Rather than water walls throughout a building, I can take a similar approach as with the Chroma Sky Portal, where the idea is that by applying light in a highly localized way in the desk environment, it is possible to achieve sufficient spectral intensity without an obscene quantity of LEDs and power consumption. I can build a roughly 1.5 by 2 meter cooling panel that will be positioned about arms length above my sleeping surface (perhaps with some sort of system to allow it to be pulled up vertically out of the way when not in use). Rather than water, I can use peltier coolers attached to an aluminum diffusion panel, and coated with black barbeque paint for high emissivity so that the radiative heat from my body is absorbed rather than reflected. The peltier coolers can also bring the surfaces down to much colder temperatures than could be easily achieved with water, and offer the simplicity of no plumbing, though at the expensive of some energy consumption at a 30-40% efficiency rate that is heating up the global room temperature (though this is likely more than offset by not needing as much AC).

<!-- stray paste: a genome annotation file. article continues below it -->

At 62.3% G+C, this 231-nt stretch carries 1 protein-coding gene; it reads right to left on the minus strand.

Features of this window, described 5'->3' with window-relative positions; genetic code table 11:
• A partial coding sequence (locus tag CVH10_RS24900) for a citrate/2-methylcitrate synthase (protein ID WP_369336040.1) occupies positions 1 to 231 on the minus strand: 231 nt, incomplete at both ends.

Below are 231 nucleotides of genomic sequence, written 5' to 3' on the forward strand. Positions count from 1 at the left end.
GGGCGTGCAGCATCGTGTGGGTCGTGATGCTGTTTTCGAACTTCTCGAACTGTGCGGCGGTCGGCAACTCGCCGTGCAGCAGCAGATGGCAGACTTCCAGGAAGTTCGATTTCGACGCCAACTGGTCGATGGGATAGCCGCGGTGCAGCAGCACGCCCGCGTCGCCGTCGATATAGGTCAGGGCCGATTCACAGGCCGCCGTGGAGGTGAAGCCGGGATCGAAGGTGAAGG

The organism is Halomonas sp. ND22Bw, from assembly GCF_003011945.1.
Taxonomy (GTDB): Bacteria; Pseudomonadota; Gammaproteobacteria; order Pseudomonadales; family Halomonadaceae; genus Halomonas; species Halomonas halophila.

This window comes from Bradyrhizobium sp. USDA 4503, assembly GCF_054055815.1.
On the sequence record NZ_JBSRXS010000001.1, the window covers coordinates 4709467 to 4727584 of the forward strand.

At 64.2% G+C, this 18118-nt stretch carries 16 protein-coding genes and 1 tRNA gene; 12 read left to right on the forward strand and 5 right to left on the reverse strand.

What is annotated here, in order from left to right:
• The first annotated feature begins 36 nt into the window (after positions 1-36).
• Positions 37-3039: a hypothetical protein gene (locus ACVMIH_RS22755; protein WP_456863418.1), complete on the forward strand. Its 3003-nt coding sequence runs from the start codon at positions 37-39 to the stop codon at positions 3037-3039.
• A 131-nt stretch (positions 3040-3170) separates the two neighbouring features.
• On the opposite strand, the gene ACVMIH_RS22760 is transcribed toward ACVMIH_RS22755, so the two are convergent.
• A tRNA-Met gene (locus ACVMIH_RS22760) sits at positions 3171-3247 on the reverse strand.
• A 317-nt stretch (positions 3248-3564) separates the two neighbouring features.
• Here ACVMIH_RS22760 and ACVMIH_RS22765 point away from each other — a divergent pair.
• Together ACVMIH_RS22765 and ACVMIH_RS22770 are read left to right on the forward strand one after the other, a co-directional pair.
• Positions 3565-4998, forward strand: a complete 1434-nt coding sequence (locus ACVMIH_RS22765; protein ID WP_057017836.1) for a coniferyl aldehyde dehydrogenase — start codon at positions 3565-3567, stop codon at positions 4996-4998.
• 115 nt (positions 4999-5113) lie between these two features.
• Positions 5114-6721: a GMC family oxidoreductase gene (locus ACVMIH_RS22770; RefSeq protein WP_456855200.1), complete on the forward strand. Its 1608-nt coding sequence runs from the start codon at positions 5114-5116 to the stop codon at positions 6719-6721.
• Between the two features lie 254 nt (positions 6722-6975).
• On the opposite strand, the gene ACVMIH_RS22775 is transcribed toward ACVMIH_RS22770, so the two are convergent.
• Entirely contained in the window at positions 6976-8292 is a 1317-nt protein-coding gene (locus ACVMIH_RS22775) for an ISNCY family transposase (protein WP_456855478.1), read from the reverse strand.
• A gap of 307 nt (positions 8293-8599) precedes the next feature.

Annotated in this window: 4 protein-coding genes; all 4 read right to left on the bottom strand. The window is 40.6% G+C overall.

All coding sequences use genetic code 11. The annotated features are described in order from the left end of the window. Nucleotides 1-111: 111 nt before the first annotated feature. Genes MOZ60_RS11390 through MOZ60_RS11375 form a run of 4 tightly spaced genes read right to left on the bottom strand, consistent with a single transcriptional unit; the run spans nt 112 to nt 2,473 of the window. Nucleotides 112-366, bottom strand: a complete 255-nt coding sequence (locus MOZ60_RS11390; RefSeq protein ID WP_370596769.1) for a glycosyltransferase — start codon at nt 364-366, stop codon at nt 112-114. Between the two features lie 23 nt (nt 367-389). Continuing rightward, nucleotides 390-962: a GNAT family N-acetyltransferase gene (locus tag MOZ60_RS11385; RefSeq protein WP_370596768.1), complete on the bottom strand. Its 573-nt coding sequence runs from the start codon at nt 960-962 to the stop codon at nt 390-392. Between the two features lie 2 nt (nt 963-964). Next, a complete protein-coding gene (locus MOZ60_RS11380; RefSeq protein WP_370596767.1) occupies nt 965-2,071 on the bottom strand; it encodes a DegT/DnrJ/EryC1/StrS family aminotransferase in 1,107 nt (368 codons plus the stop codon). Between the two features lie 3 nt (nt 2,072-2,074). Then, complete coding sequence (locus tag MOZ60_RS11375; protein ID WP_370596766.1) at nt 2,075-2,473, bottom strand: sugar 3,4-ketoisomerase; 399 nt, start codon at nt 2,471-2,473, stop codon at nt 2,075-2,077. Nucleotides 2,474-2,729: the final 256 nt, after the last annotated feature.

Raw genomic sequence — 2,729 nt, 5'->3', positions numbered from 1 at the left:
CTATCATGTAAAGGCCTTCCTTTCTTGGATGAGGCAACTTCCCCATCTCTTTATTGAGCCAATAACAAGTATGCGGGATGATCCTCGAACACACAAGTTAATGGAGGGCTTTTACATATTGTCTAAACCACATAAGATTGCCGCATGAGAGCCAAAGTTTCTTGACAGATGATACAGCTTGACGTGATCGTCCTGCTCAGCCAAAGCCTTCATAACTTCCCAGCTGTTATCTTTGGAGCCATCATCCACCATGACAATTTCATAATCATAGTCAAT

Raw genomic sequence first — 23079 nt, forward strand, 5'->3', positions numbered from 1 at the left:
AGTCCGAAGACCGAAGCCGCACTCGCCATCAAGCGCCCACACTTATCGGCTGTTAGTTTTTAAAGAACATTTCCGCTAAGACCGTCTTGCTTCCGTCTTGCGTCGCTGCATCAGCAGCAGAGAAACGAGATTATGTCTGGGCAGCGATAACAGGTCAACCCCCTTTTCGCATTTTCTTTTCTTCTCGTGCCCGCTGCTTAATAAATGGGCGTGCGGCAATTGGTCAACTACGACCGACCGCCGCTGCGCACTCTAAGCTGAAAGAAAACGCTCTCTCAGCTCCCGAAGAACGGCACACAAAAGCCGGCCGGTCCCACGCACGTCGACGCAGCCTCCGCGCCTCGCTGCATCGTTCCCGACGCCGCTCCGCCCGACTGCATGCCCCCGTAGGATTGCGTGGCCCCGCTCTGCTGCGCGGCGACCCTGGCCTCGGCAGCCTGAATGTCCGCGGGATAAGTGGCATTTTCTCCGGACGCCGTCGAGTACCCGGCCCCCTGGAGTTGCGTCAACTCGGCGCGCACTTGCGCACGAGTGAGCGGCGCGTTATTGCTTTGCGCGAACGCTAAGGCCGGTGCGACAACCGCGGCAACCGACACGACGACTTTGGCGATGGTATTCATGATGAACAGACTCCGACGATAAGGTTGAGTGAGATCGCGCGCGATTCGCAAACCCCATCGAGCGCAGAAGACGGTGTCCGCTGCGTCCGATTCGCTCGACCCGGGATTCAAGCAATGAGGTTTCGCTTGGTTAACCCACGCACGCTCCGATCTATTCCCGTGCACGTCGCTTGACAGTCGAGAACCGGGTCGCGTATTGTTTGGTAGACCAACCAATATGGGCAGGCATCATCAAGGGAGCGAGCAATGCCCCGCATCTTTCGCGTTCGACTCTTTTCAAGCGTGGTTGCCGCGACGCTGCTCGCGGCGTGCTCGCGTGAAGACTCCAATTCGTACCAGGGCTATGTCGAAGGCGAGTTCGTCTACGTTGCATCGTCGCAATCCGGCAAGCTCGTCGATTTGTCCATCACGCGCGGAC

I intend to build this for myself as soon as I am not van dwelling, but I do not intend to make a product out of it since making something this big and clunky that isn’t ugly to be consumer facing is not all that easy. If it can work at a bed, it can probably also work pretty well for a person sitting at a desk.
I looked into it, and sure enough, things like this have been done. There are some companies building radiative cooling walls for use in outdoor bus stops in hot cities such Singapore, and it seems they are rather effective!
The Ultimate Steak Searing and all-around Frying Pan
Throwing this in here because ruminant meat is the foundation of health and most people cook their meat, though I do enjoy raw beef from time to time (the Maillard reaction is nice, but I also enjoy the reaction of other people when I eat raw beef). I also saw a bunch of people on Bitcoin Twitter arguing about cast iron vs stainless steel pans and wondered if there would be a way to beat both.